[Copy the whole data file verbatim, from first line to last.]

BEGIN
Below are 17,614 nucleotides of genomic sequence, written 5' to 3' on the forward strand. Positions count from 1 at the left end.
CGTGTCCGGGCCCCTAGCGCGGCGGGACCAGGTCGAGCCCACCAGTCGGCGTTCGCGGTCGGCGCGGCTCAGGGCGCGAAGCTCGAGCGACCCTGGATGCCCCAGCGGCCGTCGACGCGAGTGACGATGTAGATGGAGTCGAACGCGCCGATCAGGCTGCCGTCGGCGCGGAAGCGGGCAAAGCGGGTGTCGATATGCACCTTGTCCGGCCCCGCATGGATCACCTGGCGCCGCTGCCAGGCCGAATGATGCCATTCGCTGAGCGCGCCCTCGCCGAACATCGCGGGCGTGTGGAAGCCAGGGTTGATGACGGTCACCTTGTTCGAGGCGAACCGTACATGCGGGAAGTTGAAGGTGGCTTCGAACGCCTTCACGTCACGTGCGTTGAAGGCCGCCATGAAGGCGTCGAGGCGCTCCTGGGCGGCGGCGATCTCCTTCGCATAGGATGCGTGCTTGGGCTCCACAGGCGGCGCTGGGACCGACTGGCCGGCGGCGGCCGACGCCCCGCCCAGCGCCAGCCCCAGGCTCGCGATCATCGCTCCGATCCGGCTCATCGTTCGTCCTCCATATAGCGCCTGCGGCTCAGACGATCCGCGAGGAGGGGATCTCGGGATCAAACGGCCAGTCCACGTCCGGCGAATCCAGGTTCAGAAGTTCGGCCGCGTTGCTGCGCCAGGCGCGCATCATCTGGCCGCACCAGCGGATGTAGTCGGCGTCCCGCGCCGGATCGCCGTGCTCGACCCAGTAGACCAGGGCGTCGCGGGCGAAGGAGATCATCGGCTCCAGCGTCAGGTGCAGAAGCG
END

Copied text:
Below are 17,614 nucleotides of genomic sequence, written 5' to 3' on the forward strand. Positions count from 1 at the left end.
CGTGTCCGGGCCCCTAGCGCGGCGGGACCAGGTCGAGCCCACCAGTCGGCGTTCGCGGTCGGCGCGGCTCAGGGCGCGAAGCTCGAGCGACCCTGGATGCCCCAGCGGCCGTCGACGCGAGTGACGATGTAGATGGAGTCGAACGCGCCGATCAGGCTGCCGTCGGCGCGGAAGCGGGCAAAGCGGGTGTCGATATGCACCTTGTCCGGCCCCGCATGGATCACCTGGCGCCGCTGCCAGGCCGAATGATGCCATTCGCTGAGCGCGCCCTCGCCGAACATCGCGGGCGTGTGGAAGCCAGGGTTGATGACGGTCACCTTGTTCGAGGCGAACCGTACATGCGGGAAGTTGAAGGTGGCTTCGAACGCCTTCACGTCACGTGCGTTGAAGGCCGCCATGAAGGCGTCGAGGCGCTCCTGGGCGGCGGCGATCTCCTTCGCATAGGATGCGTGCTTGGGCTCCACAGGCGGCGCTGGGACCGACTGGCCGGCGGCGGCCGACGCCCCGCCCAGCGCCAGCCCCAGGCTCGCGATCATCGCTCCGATCCGGCTCATCGTTCGTCCTCCATATAGCGCCTGCGGCTCAGACGATCCGCGAGGAGGGGATCTCGGGATCAAACGGCCAGTCCACGTCCGGCGAATCCAGGTTCAGAAGTTCGGCCGCGTTGCTGCGCCAGGCGCGCATCATCTGGCCGCACCAGCGGATGTAGTCGGCGTCCCGCGCCGGATCGCCGTGCTCGACCCAGTAGACCAGGGCGTCGCGGGCGAAGGAGATCATCGGCTCCAGCGTCAGGTGCAGAAGCG